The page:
In Gareth Huw Evans' 2011 action film The Raid, a rookie SWAT officer joins a police team on a dawn raid on a decrepit Jakarta apartment block. The entire block is controlled by a drug kingpin and filled with his mercenaries, dealers and criminal associates. A few stories up and the SWAT team is rumbled, leading to an action-packed journey to the top of the building, to eliminate the crime boss and get out alive.

Now in Pete Travis' 2012 science fiction film Dredd, a rookie "Judge" (basically a police officer who also sentences criminals at their point of arrest) joins the legendary Judge Dredd in investigating a triple homicide in a decrepit Megacity One apartment block. The entire block is controlled by a drug kingpin and filled with her mercenaries, dealers and criminal associates. A few stories up and the Judges are rumbled, leading to an action-packed journey to the top of the building, to eliminate the crime boss and get out alive.

Pete Travis and DNA films must have been horrified when they saw or heard about The Raid. Both films were developed independently, each without knowledge of the other, and shot at opposite ends of the planet (The Raid in Indonesia, Dredd in South Africa). Of course Dredd had the higher budget, and some pretty extensive visual effects work required, so The Raid managed to sneak in, get all the attention and critical acclaim, and leave Dredd looking like a slightly less edgy, slightly less interesting version of the same story.

November 19, 2013

Doctor Who: "An Unearthly Child"

I spend about half my time on this blog reviewing individual episodes of science fiction TV, and this week it's the 50th anniversary of Doctor Who, so I figured it might be appropriate to review the very first Doctor Who serial ever made. Internal BBC documents from 1963 suggest the serial was titled "100,000 BC", but pretty much everybody refers to it by the title of its first episode: "An Unearthly Child".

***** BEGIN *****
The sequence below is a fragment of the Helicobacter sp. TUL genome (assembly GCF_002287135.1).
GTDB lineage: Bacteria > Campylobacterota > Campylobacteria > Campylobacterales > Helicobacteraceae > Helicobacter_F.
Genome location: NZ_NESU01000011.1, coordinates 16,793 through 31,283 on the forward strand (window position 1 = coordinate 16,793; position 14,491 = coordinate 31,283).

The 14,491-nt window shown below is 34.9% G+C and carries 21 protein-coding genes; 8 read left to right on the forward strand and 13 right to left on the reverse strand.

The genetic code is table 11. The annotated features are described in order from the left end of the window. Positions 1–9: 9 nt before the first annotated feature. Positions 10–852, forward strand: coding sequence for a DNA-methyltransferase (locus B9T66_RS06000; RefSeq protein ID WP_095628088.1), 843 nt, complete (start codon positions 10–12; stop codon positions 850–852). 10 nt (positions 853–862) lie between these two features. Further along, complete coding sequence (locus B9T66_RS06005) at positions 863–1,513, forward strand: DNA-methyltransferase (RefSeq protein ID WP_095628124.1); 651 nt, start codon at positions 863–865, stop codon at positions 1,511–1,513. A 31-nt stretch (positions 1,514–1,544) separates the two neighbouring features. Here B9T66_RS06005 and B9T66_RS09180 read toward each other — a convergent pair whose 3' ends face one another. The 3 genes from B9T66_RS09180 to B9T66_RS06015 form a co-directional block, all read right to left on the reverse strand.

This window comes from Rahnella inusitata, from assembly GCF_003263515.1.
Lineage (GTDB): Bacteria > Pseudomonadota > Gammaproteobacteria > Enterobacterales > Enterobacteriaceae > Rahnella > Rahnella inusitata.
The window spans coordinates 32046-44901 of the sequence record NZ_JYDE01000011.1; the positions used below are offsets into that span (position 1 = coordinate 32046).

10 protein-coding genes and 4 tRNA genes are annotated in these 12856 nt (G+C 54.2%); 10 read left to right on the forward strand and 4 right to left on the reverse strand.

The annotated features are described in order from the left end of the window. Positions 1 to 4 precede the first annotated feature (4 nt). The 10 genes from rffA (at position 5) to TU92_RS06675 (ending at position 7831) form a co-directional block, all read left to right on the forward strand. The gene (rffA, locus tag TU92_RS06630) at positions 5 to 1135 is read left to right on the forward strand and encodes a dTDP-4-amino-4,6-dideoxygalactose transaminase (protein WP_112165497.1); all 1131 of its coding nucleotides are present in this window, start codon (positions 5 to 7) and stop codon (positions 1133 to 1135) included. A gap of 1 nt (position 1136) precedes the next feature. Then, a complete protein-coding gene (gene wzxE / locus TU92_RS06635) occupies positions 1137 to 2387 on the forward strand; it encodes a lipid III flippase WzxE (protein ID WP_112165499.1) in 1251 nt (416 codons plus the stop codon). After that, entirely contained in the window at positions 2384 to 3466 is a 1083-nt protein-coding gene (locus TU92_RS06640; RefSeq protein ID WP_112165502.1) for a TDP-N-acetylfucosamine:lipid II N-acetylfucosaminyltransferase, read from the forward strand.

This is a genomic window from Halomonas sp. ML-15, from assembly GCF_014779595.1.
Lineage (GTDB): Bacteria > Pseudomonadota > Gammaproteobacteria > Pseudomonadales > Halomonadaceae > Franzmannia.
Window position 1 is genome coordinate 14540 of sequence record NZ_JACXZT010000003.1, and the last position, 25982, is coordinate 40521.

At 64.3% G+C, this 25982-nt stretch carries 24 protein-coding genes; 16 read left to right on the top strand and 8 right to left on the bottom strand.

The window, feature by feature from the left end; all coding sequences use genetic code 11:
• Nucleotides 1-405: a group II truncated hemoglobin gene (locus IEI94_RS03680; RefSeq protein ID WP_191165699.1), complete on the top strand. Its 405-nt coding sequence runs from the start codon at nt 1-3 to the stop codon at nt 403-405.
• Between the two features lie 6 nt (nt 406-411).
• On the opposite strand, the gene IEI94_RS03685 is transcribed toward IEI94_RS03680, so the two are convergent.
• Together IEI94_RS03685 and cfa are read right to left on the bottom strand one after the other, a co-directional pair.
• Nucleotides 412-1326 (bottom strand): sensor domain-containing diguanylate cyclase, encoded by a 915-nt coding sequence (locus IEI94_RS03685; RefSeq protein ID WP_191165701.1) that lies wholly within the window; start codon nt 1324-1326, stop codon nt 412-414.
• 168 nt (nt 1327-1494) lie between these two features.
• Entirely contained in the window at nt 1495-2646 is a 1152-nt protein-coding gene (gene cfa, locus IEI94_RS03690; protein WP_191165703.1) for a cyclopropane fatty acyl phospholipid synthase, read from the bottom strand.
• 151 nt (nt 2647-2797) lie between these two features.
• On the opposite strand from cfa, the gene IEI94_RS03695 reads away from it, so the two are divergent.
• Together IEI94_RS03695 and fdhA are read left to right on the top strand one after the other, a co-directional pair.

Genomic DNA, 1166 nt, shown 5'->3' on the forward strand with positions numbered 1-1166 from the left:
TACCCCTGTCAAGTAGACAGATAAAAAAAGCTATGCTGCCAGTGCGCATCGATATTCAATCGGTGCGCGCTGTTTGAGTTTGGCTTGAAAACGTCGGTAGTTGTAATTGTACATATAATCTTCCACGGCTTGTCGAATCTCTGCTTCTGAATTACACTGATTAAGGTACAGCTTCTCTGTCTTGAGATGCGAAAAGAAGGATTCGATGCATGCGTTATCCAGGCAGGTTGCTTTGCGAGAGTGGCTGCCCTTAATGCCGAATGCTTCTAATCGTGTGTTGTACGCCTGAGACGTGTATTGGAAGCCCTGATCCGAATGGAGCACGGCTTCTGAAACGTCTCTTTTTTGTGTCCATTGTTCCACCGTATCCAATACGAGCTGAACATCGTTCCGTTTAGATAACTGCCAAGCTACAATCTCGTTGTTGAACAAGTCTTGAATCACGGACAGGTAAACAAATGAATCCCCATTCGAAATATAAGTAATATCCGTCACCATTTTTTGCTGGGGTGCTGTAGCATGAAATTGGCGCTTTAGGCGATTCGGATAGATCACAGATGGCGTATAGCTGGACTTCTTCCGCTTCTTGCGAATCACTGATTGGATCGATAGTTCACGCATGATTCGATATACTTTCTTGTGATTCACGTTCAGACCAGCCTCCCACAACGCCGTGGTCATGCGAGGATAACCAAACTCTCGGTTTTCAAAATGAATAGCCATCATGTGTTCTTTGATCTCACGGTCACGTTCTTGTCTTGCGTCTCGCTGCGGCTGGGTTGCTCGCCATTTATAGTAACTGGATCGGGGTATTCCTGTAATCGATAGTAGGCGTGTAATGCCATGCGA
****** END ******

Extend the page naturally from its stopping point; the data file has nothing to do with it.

In an inner city London school, two teachers - science teacher Ian Chesterton and history teacher Barbara Wright - are concerned about one of their pupils, the mysterious Susan Foreman. She appears to be a mathematical genius, but then struggles with the simplest of problems. Her understanding of history appears to be skewed and bizarre. When they follow her home, they stumble into what seems to be an ordinary police box. Inside it turns out to be a massive alien time-space vehicle, owned and operated by Susan's equally mysterious grandfather: the Doctor.

November 18, 2013

Star Trek Enterprise: "Exile"

T'Pol works out that there is another alien sphere nearby, contributing to further spacial distortions in the expanse. While the Enterprise amends its course to investigate the new sphere, Hoshi begins to receive psychic messages from a mysterious intelligence on a nearby planet. The alien claims that he can help the Enterprise find the Xindi - but the information will come at a price.

Last week Enterprise adapted a zombie movie to science fiction; this week it adapts Beauty and the Beast, stranding Hoshi on a desolate planet with an alien desperate to make her his permanent companion. They don't try to mask the influence: the alien is visually grotesque, and he lives in an honest-to-god castle. It's a very old-fashioned kind of Star Trek episode. It wouldn't feel out of place if it was The Next Generation's Deanna Troi in the castle. Hell, it wouldn't feel out of place if it was Kirk and Spock down there.

November 16, 2013

The Pull List: 13 November 2013

Marvel have released their solicitations for February 2014, and it reveals a bunch of surprising relaunches. They're not surprising in the sense of "series X is ending?", more a surprise that "series X is ending already?". The month sees the publication of Wolverine #1 (the previous volume, ending in January, ran for only 13 issues), Fantastic Four #1 (last volume? 16 issues), The Punisher #1 (it previously ran for 16 issues), X-Force (17 issues), She-Hulk #1 (38 issues, but to be fair that was back in 2009) plus a miniseries for The Winter Soldier (last monthly series ended in August after 19 issues), and fresh launches of New Warriors, Ms Marvel and Loki: Agent of Asgard.